Mae West Life Preserver: Countless Owe Lives to It

Most of the time, it’s the little things that count.

Anyone in the military knows that the mode of transport and the types of firepower available to each soldier are important, but ultimately, the most important equipment provided is the “back-up plan.”  What happens in an emergency?

During World War II the U.S. aviators and the Royal Air Force servicemen had available to them a vital piece of American-made equipment for emergencies that had only been in use for a few years: an inflatable (Mae West) life preserver, courtesy of a man named Peter Markus (1885-1973). Markus developed his invention in the 1920s and received a patent on it in 1928; in 1930 and 1931 he patented some minor changes to the vest.

Markus came up with the invention when he was living in Minnesota.  He was a merchant in the area who loved to boat and fish, and he was attuned to the fact that boaters and fishermen sometimes went overboard and drowned because they refused to wear the life vests in use at that time.  The vests were cork-filled and bulky; sportsmen didn’t like to wear them because they hindered arm movement.

Looking for an Answer

Markus started experimenting to find an acceptable alternative.  He eventually created a device that was patterned after a man’s vest.  The rubberized cloth was made with air pockets; when deflated it weighed under two pounds.  It was designed to slip over a person’s head and straps were sewn onto the front panels and could be secured behind.

To inflate the vest, two cords with knots on the ends were connected to small cartridges of fluid carbon dioxide.  When the wearer needs to inflate the vest, he or she pulled the cords which triggered the carbon dioxide and caused gas to instantly fill up the vest’s air pockets.

Because the front air pockets filled quite completely, the wearer than had the look of a buxom woman. The World War II men who wore these began to call them the Mae West. (In the 1970s some thought the term should be updated, and they called the vest the Dolly Parton.)

Shortly after perfecting the invention, Peter Markus began marketing the device at sports equipment shows. At one he was attending, a Navy captain saw him demonstrating the life vest and  realized the value the preserver could have to the military.  Markus was invited to come to Washington to demonstrate the device.

Government Puts Vest to Use

The life vest was accepted quickly and the U.S. government began purchasing them, asking for only one change–that of color.  One of the people at the early meetings with Markus noted that a bright yellow-gold color would be more practical if a plane or ship was lost and rescue teams were searching for the crew.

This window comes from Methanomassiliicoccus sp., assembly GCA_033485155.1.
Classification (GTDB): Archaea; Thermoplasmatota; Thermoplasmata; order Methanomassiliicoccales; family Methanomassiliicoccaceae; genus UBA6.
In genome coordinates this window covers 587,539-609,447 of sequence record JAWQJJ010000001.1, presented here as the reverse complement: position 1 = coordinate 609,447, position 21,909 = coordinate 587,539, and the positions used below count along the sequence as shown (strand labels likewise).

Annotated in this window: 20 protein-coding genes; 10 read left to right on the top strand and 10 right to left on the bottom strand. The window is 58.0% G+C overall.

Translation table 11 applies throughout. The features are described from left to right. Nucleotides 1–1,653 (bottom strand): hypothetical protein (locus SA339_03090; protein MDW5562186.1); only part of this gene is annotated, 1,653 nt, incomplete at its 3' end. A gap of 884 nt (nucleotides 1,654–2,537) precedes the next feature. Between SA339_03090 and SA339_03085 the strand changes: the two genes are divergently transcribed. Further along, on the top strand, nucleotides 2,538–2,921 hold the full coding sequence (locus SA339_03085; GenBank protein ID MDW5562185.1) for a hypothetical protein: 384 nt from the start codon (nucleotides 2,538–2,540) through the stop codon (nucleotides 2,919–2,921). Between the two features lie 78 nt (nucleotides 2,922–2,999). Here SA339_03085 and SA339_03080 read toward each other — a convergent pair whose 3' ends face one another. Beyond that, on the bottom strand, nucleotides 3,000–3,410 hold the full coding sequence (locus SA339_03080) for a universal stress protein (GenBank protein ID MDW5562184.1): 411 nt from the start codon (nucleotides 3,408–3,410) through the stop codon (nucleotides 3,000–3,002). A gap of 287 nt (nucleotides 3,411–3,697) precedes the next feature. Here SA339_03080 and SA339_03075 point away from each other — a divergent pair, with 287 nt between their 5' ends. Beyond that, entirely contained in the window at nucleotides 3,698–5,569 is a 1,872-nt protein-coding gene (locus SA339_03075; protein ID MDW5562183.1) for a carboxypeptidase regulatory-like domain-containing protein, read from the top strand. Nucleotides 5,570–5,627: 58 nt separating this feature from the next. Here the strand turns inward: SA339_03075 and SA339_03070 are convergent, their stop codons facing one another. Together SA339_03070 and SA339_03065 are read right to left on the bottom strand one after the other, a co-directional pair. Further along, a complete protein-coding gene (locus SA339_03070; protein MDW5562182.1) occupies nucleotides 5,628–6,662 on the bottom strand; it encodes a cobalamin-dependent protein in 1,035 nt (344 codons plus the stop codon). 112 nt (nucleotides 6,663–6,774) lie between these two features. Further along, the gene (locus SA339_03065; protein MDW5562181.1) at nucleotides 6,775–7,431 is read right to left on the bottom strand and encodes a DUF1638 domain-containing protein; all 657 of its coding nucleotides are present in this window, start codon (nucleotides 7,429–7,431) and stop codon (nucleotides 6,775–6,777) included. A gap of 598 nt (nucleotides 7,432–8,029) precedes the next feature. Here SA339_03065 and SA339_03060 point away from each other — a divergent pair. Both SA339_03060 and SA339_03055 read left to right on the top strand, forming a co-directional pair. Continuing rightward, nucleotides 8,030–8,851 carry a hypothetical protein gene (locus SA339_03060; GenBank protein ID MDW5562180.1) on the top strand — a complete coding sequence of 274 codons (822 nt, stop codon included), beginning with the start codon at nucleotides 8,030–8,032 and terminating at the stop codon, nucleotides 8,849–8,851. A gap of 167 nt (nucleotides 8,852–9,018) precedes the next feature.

The first demonstration of the value of the vest came shortly after the Navy began purchasing them.  A Hawaiian aviator was flying just off the shore of Honolulu when the plane stalled; both the pilot and passenger were forced to jump before the plane crashed.  Only the pilot was wearing a life vest; only the pilot was saved. That was a powerful message and the vests soon became regulation equipment for Navy fliers; soon more branches of the service began using them.

The vests soon made headlines.  In 1935, the dirigible, the “Macon,” went down in the Pacific, 98 of the craft’s crew of 100 were saved.  Those who died had gotten trapped under the wreckage.  Shortly thereafter Markus began receiving letters from appreciative airmen.

In Laura Hillenbrand’s recent book, Unbroken, the story of Louis Zamperini, an airman in the Pacific during World War II, the Mae West vest is noted for its value to the aviators. According to the author, the only times the vests failed the men was when some of them had tampered with the carbon dioxide cartridges, occasionally removing them to carbonate their drinks. Any soldier will say that wars are terrifying—and boring. Clearly, this is one of the things they did during the boring parts, unfortunately.

Still Saving Lives

Before World War II, the life vest was a profit-making venture for the rubber companies to which Markus had licensed the rights to make the vests, and Markus earned royalties on the units sold and did quite nicely with his invention.

During the war, Congress passed an “Excess Profits” tax on earnings from sales to the military during wartime, and in support of the government, Markus cancelled his patent rights for war time and the future. From that date forward, the vests were available to the government royalty-free.  According to the inventor’s son, Alvin A. Markus, his father “was happy his ingenuity contributed to saving lives.”

Today the military still uses a form of this life vest, and the basic model provided for all commercial airline travelers is based on this “Mae West” model.

In 2005 an inventor named Andrew Toti died, and newspaper obituaries credited him with the invention of the inflatable life preserver.  Alvin A. Markus provided documents to the newspapers and news magazines proving that his father was the inventor and the first patent holder (by many years) for the inflatable life vest. Newspapers ran corrections on their stories, and it was finally determined that Toti held no patent at all on any life vest, though he had added a crotch strap to Markus’ invention, which provided a means of securing the vest so that the chest panels did not bob up.

This story comes to us courtesy of one of our readers.  Alvin Markus, now a retired engineer living in Los Angeles with his wife Hilda.

Do any of you have stories about yourself or your families that deserve to be part of the American story?  If so, please contact me: [email protected]


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